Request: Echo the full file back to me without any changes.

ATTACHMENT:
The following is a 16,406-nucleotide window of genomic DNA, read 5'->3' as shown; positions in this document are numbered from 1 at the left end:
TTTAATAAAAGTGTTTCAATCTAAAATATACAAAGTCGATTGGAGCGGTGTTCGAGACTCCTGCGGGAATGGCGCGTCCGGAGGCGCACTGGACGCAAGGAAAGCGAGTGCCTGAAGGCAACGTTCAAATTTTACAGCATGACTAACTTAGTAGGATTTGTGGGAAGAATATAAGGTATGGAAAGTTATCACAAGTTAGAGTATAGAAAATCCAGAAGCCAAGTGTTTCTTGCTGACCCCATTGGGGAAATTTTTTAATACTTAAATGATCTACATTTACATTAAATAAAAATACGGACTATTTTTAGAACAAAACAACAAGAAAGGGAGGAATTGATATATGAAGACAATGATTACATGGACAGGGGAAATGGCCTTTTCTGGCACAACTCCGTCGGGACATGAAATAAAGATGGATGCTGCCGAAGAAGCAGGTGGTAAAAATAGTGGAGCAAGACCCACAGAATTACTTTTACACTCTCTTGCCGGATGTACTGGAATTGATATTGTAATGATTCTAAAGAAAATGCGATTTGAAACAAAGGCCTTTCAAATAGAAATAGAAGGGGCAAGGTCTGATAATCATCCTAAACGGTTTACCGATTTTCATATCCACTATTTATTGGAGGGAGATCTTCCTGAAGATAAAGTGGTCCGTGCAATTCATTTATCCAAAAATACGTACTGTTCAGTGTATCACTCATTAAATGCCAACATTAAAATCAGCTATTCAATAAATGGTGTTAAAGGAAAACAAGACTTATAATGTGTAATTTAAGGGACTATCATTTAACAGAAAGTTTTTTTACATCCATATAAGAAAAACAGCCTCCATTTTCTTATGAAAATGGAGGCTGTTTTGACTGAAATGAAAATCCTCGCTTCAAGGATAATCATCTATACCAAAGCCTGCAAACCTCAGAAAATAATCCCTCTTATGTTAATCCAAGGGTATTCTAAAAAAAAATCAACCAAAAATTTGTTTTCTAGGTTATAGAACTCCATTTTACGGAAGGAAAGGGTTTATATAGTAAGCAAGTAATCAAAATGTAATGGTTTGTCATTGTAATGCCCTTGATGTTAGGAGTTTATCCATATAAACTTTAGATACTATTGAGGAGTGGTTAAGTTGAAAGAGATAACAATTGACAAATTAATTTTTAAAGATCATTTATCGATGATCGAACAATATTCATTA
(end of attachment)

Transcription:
The following is a 16,406-nucleotide window of genomic DNA, read 5'->3' as shown; positions in this document are numbered from 1 at the left end:
TTTAATAAAAGTGTTTCAATCTAAAATATACAAAGTCGATTGGAGCGGTGTTCGAGACTCCTGCGGGAATGGCGCGTCCGGAGGCGCACTGGACGCAAGGAAAGCGAGTGCCTGAAGGCAACGTTCAAATTTTACAGCATGACTAACTTAGTAGGATTTGTGGGAAGAATATAAGGTATGGAAAGTTATCACAAGTTAGAGTATAGAAAATCCAGAAGCCAAGTGTTTCTTGCTGACCCCATTGGGGAAATTTTTTAATACTTAAATGATCTACATTTACATTAAATAAAAATACGGACTATTTTTAGAACAAAACAACAAGAAAGGGAGGAATTGATATATGAAGACAATGATTACATGGACAGGGGAAATGGCCTTTTCTGGCACAACTCCGTCGGGACATGAAATAAAGATGGATGCTGCCGAAGAAGCAGGTGGTAAAAATAGTGGAGCAAGACCCACAGAATTACTTTTACACTCTCTTGCCGGATGTACTGGAATTGATATTGTAATGATTCTAAAGAAAATGCGATTTGAAACAAAGGCCTTTCAAATAGAAATAGAAGGGGCAAGGTCTGATAATCATCCTAAACGGTTTACCGATTTTCATATCCACTATTTATTGGAGGGAGATCTTCCTGAAGATAAAGTGGTCCGTGCAATTCATTTATCCAAAAATACGTACTGTTCAGTGTATCACTCATTAAATGCCAACATTAAAATCAGCTATTCAATAAATGGTGTTAAAGGAAAACAAGACTTATAATGTGTAATTTAAGGGACTATCATTTAACAGAAAGTTTTTTTACATCCATATAAGAAAAACAGCCTCCATTTTCTTATGAAAATGGAGGCTGTTTTGACTGAAATGAAAATCCTCGCTTCAAGGATAATCATCTATACCAAAGCCTGCAAACCTCAGAAAATAATCCCTCTTATGTTAATCCAAGGGTATTCTAAAAAAAAATCAACCAAAAATTTGTTTTCTAGGTTATAGAACTCCATTTTACGGAAGGAAAGGGTTTATATAGTAAGCAAGTAATCAAAATGTAATGGTTTGTCATTGTAATGCCCTTGATGTTAGGAGTTTATCCATATAAACTTTAGATACTATTGAGGAGTGGTTAAGTTGAAAGAGATAACAATTGACAAATTAATTTTTAAAGATCATTTATCGATGATCGAACAATATTCATTA